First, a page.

In 2017, the Bangladesh government took up measures to block pornographic websites to cut the widespread availability of obscene elements on the internet. However, if one assesses data for the last three years since porn was banned, there is still a steady increase in the number of rapes, murders after rapes, suicides after rapes, and incidents of attempted rapes of women of all ages, including minors. Thus, banning porn has not necessarily yielded the intended outcome. Moreover, in Bangladesh, even the government and many NGOs and human rights bodies unfortunately do not think men and boys can get raped or sexually harassed. Majority of the victims do not report these cases for fear of social ostracisation. However, that does not mean they are not happening.
To avoid an even bigger crisis in the immediate future, the government needs to take up innovative measures to deter youth and adolescents from engaging in acts of sexual violence. For example, the Ministry of Education, by partnering with youth organisations, can take up mass awareness campaigns, or can create greater access to educational platforms that suit our localised contexts, similar to the Robi 10-minute school. Law enforcement authorities should also create massive awareness campaigns on juvenile offenders and the punishment for committing sexual crimes. If these young boys and men are not educated on which futures to aim for and which to avoid, they are only going to fall into a cycle of hopelessness, desperation and often times violence, considering the current depressing state of the economy.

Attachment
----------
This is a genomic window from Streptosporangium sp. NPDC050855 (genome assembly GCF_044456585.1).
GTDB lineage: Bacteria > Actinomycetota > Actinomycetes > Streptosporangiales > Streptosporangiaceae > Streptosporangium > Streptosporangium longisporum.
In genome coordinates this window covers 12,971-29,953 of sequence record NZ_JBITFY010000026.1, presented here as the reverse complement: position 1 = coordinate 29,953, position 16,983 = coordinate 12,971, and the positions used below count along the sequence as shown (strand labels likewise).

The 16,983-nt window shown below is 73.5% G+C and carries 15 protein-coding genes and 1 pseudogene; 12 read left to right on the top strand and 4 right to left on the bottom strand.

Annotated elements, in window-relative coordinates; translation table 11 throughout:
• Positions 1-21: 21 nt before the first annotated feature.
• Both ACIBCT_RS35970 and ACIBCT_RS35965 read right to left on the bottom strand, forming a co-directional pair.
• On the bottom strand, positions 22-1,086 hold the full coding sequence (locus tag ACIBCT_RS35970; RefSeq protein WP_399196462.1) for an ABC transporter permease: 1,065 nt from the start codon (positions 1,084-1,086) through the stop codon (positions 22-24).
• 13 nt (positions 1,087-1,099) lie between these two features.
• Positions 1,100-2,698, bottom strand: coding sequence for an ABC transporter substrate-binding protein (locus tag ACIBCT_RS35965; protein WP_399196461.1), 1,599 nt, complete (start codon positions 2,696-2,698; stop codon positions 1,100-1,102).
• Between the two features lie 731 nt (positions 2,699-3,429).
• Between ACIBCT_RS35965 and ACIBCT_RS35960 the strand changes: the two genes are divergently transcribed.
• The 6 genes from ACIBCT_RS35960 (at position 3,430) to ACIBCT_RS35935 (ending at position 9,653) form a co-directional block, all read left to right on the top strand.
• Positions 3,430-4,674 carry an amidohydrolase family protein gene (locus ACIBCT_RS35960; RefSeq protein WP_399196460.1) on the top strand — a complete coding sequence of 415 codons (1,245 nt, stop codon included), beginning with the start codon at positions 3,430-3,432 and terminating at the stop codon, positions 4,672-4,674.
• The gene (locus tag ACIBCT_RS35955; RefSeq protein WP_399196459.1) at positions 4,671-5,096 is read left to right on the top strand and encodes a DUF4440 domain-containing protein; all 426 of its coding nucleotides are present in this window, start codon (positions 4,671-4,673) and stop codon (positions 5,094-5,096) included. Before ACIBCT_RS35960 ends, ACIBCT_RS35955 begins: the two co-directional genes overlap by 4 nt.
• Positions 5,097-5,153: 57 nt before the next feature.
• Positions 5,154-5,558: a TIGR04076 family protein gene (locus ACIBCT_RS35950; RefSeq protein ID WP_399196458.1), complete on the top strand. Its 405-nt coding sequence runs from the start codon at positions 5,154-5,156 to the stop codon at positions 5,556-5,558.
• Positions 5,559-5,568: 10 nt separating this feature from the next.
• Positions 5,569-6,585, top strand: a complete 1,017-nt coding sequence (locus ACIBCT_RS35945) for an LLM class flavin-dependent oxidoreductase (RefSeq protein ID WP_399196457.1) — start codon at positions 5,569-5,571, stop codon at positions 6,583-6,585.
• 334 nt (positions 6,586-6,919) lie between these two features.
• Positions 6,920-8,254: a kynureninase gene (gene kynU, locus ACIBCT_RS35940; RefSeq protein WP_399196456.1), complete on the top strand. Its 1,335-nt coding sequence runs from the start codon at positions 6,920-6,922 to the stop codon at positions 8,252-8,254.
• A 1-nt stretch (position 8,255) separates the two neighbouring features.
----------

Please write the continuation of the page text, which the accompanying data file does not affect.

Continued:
According to various news reports, in the past three months, Hiramoni (16), a ninth grader from Laxmipur, was brutally raped and killed in her home. Noora (16) was raped and killed in her home at Gazipur, along with her two siblings and mother by a 17 year old boy. She scored GPA-5 in this year's SSC exam and was probably dreaming her way to college. Takmin (16) was brutally raped and killed by her boyfriend Ashikul (18) on the night of their supposed elopement in Mymensingh.
The sexual abuse that we are seeing so continuously in Bangladesh are likely to be cases of intergenerational and cyclical abuse, which are increasing at an alarming rate. One does not have to be very observant to identify that often enough, the root cause for such disturbing behaviour is a "continuing cycle of violence". When someone is ill-treated or relegated to a demeaning position in society, they often respond by venting their frustration on someone whose societal position is even lower than their own. By destroying or tormenting the weak, such as a child or animal, the oppressor becomes the master who has, in turn, tortured them. Thus, anger is directed at an innocent instead of the perpetrator of their own victimisation, leading to the creation of more abusers. Vulnerable children who witness such heinous acts, often times become desensitised to violence and lose the ability to empathise with victims, and continue to emulate such behaviour.
Amidst this Covid-19 pandemic, it is important to find ways to cooperatively battle the shadow sexual violence pandemic that is looming ahead. This can only be done by taking up massive, innovative and coordinated efforts, by both the government and non-governmental organisations. While trying to fix our broken health system, our slow response to addressing these learning and psychological development gaps for young boys may lead to an even bigger catastrophe in the imminent future. Will we light a candle of reform or curse the darkness of the crime?
Jannat Adib Chowdhury is a development practitioner and currently works for Swisscontact in Bangladesh.The views expressed here are those of the author and do not necessarily reflect the views of the author's organisation.